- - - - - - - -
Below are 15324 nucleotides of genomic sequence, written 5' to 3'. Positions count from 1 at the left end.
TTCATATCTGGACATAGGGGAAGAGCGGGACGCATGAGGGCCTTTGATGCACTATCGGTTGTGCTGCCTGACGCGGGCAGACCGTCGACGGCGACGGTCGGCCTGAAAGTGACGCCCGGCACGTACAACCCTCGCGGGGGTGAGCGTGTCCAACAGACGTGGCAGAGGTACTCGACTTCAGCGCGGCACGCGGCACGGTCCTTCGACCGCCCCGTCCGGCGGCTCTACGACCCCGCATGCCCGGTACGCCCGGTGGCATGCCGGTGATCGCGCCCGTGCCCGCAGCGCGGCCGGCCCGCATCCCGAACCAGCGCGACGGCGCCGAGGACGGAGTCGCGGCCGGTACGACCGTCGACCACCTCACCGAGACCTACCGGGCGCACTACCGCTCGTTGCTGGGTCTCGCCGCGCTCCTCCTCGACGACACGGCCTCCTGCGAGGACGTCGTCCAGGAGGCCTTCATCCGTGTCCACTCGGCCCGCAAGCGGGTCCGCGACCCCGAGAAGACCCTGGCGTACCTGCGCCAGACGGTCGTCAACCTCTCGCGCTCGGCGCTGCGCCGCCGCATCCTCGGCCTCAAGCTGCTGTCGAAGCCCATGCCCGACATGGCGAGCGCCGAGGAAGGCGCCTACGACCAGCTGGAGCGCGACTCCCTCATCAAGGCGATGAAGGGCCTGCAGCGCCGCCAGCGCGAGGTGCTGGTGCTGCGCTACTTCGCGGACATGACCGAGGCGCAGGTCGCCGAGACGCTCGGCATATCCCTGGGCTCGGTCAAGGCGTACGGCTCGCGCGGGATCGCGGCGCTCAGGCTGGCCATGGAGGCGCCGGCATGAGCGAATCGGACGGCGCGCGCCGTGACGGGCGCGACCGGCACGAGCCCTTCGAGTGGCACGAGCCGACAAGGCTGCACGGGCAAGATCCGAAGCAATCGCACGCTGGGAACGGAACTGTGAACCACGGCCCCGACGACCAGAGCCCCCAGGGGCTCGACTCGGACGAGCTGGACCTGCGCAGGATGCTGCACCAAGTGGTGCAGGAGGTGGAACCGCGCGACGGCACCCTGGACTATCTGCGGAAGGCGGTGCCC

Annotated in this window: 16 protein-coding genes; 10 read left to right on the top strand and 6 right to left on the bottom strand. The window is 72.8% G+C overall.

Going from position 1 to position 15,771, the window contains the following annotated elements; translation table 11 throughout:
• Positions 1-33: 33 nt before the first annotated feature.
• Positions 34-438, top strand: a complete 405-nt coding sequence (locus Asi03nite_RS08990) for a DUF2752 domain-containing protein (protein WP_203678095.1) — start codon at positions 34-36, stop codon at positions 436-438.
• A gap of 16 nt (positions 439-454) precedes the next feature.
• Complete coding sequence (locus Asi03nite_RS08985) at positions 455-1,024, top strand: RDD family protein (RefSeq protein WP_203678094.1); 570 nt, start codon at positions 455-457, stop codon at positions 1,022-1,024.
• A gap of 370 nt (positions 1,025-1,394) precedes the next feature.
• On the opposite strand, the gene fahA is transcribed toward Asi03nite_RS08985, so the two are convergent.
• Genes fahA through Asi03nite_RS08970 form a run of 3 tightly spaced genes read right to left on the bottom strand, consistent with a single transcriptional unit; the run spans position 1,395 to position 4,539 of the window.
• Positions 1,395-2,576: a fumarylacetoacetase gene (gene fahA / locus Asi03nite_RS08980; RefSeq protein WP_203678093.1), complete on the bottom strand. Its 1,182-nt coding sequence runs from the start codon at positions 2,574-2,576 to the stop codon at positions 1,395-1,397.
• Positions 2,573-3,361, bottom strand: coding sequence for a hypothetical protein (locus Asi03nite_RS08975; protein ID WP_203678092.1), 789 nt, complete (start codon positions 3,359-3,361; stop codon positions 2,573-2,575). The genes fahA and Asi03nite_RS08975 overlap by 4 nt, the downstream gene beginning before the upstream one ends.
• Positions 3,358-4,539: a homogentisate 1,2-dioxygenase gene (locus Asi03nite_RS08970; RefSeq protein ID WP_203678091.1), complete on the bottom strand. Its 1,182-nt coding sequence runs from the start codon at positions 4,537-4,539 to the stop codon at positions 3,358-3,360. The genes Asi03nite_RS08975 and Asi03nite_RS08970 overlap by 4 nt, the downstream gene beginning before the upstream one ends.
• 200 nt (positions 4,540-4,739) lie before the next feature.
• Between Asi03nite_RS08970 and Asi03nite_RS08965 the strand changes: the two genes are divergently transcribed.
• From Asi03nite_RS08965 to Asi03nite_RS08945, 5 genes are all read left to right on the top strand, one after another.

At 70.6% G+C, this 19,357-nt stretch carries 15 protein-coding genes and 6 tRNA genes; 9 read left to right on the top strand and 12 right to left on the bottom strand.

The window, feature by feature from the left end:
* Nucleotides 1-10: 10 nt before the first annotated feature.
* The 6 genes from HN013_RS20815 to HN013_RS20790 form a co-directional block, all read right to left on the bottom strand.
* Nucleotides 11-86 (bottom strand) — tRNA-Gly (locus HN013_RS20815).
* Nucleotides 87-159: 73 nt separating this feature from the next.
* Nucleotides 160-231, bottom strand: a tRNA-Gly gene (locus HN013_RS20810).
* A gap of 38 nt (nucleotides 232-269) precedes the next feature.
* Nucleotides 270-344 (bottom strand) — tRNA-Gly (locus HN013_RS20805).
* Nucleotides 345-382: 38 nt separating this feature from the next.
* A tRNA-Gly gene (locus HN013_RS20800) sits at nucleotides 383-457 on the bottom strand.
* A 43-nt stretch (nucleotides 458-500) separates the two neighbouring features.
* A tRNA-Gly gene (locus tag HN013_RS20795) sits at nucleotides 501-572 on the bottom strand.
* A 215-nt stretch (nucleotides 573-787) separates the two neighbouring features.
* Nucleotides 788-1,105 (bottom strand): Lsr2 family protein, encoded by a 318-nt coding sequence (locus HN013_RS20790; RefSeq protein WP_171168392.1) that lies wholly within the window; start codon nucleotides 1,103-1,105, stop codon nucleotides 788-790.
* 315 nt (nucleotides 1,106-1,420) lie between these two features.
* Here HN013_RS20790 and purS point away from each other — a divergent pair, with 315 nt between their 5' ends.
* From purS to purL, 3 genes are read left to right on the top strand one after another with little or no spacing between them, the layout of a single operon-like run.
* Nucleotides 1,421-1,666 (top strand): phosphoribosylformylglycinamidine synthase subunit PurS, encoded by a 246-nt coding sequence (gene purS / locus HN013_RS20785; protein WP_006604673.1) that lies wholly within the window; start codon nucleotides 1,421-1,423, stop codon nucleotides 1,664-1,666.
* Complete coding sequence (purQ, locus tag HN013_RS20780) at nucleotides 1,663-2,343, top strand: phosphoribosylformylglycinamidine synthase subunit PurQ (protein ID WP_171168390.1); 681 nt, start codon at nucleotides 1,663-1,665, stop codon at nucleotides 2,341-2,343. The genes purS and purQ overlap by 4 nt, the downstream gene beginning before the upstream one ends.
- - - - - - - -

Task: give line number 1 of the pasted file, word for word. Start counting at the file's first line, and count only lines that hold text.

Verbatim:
Below are 15324 nucleotides of genomic sequence, written 5' to 3'. Positions count from 1 at the left end.